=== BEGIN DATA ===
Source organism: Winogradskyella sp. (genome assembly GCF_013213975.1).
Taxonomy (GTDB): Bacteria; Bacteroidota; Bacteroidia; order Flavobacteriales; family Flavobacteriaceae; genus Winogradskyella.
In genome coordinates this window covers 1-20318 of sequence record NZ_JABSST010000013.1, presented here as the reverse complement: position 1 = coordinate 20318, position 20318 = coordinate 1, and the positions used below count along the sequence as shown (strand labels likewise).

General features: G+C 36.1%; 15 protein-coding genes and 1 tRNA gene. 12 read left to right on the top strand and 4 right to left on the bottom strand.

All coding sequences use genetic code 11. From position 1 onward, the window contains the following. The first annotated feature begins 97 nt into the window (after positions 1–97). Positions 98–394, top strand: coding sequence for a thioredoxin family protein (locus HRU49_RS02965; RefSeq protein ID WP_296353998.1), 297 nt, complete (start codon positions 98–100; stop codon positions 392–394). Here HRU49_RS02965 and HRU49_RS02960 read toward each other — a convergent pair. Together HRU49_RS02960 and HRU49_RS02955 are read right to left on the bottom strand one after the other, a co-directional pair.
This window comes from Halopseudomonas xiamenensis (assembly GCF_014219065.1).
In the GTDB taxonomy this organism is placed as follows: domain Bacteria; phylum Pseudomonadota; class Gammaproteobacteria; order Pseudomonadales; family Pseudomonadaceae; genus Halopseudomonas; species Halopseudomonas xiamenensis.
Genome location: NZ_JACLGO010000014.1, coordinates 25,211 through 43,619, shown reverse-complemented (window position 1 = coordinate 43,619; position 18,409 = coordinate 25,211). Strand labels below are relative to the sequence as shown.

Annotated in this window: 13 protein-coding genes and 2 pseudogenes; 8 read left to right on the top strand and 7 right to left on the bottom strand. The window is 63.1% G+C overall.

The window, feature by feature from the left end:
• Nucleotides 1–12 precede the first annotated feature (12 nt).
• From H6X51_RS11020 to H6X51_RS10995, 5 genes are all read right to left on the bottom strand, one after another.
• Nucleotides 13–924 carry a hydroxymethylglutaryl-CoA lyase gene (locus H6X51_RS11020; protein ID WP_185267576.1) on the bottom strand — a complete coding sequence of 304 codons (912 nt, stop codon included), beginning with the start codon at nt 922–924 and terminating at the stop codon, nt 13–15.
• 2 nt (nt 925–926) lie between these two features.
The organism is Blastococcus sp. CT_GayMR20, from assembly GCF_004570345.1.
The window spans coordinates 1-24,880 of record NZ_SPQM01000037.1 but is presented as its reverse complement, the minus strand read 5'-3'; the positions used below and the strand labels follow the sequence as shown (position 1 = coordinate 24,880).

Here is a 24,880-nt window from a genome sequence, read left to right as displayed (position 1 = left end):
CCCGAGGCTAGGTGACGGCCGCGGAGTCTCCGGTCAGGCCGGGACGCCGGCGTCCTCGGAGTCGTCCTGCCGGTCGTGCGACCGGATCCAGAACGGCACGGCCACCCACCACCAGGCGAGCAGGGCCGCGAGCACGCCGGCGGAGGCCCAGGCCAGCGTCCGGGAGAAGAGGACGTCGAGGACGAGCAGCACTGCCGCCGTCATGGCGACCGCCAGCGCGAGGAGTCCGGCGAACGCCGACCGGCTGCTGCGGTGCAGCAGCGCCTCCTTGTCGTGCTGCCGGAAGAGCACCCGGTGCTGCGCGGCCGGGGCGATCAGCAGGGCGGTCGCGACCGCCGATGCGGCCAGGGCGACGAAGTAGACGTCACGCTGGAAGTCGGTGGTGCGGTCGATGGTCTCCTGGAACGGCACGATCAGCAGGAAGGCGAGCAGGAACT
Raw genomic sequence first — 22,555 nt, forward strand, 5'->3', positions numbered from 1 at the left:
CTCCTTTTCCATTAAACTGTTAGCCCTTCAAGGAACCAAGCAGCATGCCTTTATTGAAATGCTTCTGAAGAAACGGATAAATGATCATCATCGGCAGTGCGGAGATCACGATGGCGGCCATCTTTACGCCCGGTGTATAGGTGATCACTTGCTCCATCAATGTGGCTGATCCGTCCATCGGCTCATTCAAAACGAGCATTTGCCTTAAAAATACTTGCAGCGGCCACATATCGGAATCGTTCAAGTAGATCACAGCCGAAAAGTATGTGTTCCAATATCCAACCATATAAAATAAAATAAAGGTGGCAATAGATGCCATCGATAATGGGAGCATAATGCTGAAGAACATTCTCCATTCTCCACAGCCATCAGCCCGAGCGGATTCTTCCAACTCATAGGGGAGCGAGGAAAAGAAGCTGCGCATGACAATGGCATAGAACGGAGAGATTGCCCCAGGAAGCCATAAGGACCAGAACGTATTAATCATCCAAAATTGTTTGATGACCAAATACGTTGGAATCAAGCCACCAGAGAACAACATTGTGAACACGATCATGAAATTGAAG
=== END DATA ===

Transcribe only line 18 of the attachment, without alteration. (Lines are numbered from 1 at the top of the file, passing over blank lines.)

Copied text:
CCCGAGGCTAGGTGACGGCCGCGGAGTCTCCGGTCAGGCCGGGACGCCGGCGTCCTCGGAGTCGTCCTGCCGGTCGTGCGACCGGATCCAGAACGGCACGGCCACCCACCACCAGGCGAGCAGGGCCGCGAGCACGCCGGCGGAGGCCCAGGCCAGCGTCCGGGAGAAGAGGACGTCGAGGACGAGCAGCACTGCCGCCGTCATGGCGACCGCCAGCGCGAGGAGTCCGGCGAACGCCGACCGGCTGCTGCGGTGCAGCAGCGCCTCCTTGTCGTGCTGCCGGAAGAGCACCCGGTGCTGCGCGGCCGGGGCGATCAGCAGGGCGGTCGCGACCGCCGATGCGGCCAGGGCGACGAAGTAGACGTCACGCTGGAAGTCGGTGGTGCGGTCGATGGTCTCCTGGAACGGCACGATCAGCAGGAAGGCGAGCAGGAACT